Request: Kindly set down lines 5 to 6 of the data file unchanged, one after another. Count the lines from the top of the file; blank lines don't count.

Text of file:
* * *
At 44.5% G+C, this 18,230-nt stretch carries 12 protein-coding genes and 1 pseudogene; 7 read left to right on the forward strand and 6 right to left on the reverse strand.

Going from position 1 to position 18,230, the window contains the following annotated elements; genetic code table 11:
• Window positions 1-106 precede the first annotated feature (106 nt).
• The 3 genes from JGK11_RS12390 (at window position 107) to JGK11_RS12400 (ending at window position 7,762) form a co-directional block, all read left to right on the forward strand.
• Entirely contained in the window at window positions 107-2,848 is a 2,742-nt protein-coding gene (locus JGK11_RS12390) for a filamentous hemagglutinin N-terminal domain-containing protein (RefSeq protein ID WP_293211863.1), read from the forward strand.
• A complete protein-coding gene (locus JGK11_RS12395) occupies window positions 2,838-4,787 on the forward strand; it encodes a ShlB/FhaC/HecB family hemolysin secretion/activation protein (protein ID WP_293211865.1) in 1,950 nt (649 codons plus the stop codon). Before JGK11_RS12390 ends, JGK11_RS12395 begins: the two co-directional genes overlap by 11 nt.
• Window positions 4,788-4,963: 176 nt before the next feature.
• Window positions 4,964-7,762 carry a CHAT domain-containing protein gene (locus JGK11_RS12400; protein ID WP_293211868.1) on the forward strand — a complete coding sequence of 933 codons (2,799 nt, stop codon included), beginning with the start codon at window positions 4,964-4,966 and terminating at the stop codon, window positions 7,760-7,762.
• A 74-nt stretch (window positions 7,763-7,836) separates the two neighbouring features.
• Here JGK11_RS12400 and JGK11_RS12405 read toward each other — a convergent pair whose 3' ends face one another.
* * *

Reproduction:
• Entirely contained in the window at window positions 107-2,848 is a 2,742-nt protein-coding gene (locus JGK11_RS12390) for a filamentous hemagglutinin N-terminal domain-containing protein (RefSeq protein ID WP_293211863.1), read from the forward strand.
• A complete protein-coding gene (locus JGK11_RS12395) occupies window positions 2,838-4,787 on the forward strand; it encodes a ShlB/FhaC/HecB family hemolysin secretion/activation protein (protein ID WP_293211865.1) in 1,950 nt (649 codons plus the stop codon). Before JGK11_RS12390 ends, JGK11_RS12395 begins: the two co-directional genes overlap by 11 nt.